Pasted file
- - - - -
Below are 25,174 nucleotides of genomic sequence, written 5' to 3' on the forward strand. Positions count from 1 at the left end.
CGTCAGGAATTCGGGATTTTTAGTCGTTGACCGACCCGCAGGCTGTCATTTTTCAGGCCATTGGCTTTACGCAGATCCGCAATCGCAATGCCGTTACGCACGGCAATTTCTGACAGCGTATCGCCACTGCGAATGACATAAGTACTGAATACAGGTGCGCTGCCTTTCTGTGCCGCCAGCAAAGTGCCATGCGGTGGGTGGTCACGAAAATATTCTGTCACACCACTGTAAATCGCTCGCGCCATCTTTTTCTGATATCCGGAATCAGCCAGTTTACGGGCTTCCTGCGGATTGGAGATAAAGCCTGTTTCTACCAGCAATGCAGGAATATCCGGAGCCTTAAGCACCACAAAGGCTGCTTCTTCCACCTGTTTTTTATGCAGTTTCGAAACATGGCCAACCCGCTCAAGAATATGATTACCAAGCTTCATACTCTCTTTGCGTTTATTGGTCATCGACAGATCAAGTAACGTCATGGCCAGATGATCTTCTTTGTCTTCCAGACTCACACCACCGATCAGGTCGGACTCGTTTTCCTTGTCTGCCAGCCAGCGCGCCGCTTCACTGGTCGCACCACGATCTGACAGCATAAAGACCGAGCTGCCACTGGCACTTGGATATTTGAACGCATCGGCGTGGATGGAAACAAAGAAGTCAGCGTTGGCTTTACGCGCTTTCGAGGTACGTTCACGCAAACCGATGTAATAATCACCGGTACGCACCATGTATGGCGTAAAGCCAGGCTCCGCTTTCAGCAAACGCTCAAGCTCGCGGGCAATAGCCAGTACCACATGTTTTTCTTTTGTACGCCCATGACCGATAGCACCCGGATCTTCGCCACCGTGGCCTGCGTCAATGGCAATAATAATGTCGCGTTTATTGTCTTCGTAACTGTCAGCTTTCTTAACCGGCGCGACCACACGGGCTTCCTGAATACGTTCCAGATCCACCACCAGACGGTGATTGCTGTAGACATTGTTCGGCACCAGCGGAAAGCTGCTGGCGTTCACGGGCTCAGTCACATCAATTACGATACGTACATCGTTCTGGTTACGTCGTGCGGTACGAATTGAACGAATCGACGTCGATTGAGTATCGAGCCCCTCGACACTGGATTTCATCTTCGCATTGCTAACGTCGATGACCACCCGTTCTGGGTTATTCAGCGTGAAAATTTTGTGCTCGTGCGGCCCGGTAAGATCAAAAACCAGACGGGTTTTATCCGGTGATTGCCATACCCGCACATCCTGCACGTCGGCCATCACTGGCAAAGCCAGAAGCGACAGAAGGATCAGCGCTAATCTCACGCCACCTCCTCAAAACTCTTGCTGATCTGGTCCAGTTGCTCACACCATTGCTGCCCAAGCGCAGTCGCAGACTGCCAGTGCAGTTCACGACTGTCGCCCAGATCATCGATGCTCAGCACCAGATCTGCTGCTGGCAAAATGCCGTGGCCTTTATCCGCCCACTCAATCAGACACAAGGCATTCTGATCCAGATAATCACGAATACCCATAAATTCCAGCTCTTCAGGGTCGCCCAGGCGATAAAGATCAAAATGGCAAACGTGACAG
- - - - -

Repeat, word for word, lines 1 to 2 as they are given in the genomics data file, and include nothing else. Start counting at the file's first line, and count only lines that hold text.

Below are 25,174 nucleotides of genomic sequence, written 5' to 3' on the forward strand. Positions count from 1 at the left end.
CGTCAGGAATTCGGGATTTTTAGTCGTTGACCGACCCGCAGGCTGTCATTTTTCAGGCCATTGGCTTTACGCAGATCCGCAATCGCAATGCCGTTACGCACGGCAATTTCTGACAGCGTATCGCCACTGCGAATGACATAAGTACTGAATACAGGTGCGCTGCCTTTCTGTGCCGCCAGCAAAGTGCCATGCGGTGGGTGGTCACGAAAATATTCTGTCACACCACTGTAAATCGCTCGCGCCATCTTTTTCTGATATCCGGAATCAGCCAGTTTACGGGCTTCCTGCGGATTGGAGATAAAGCCTGTTTCTACCAGCAATGCAGGAATATCCGGAGCCTTAAGCACCACAAAGGCTGCTTCTTCCACCTGTTTTTTATGCAGTTTCGAAACATGGCCAACCCGCTCAAGAATATGATTACCAAGCTTCATACTCTCTTTGCGTTTATTGGTCATCGACAGATCAAGTAACGTCATGGCCAGATGATCTTCTTTGTCTTCCAGACTCACACCACCGATCAGGTCGGACTCGTTTTCCTTGTCTGCCAGCCAGCGCGCCGCTTCACTGGTCGCACCACGATCTGACAGCATAAAGACCGAGCTGCCACTGGCACTTGGATATTTGAACGCATCGGCGTGGATGGAAACAAAGAAGTCAGCGTTGGCTTTACGCGCTTTCGAGGTACGTTCACGCAAACCGATGTAATAATCACCGGTACGCACCATGTATGGCGTAAAGCCAGGCTCCGCTTTCAGCAAACGCTCAAGCTCGCGGGCAATAGCCAGTACCACATGTTTTTCTTTTGTACGCCCATGACCGATAGCACCCGGATCTTCGCCACCGTGGCCTGCGTCAATGGCAATAATAATGTCGCGTTTATTGTCTTCGTAACTGTCAGCTTTCTTAACCGGCGCGACCACACGGGCTTCCTGAATACGTTCCAGATCCACCACCAGACGGTGATTGCTGTAGACATTGTTCGGCACCAGCGGAAAGCTGCTGGCGTTCACGGGCTCAGTCACATCAATTACGATACGTACATCGTTCTGGTTACGTCGTGCGGTACGAATTGAACGAATCGACGTCGATTGAGTATCGAGCCCCTCGACACTGGATTTCATCTTCGCATTGCTAACGTCGATGACCACCCGTTCTGGGTTATTCAGCGTGAAAATTTTGTGCTCGTGCGGCCCGGTAAGATCAAAAACCAGACGGGTTTTATCCGGTGATTGCCATACCCGCACATCCTGCACGTCGGCCATCACTGGCAAAGCCAGAAGCGACAGAAGGATCAGCGCTAATCTCACGCCACCTCCTCAAAACTCTTGCTGATCTGGTCCAGTTGCTCACACCATTGCTGCCCAAGCGCAGTCGCAGACTGCCAGTGCAGTTCACGACTGTCGCCCAGATCATCGATGCTCAGCACCAGATCTGCTGCTGGCAAAATGCCGTGGCCTTTATCCGCCCACTCAATCAGACACAAGGCATTCTGATCCAGATAATCACGAATACCCATAAATTCCAGCTCTTCAGGGTCGCCCAGGCGATAAAGATCAAAATGGCAAACGTGACAG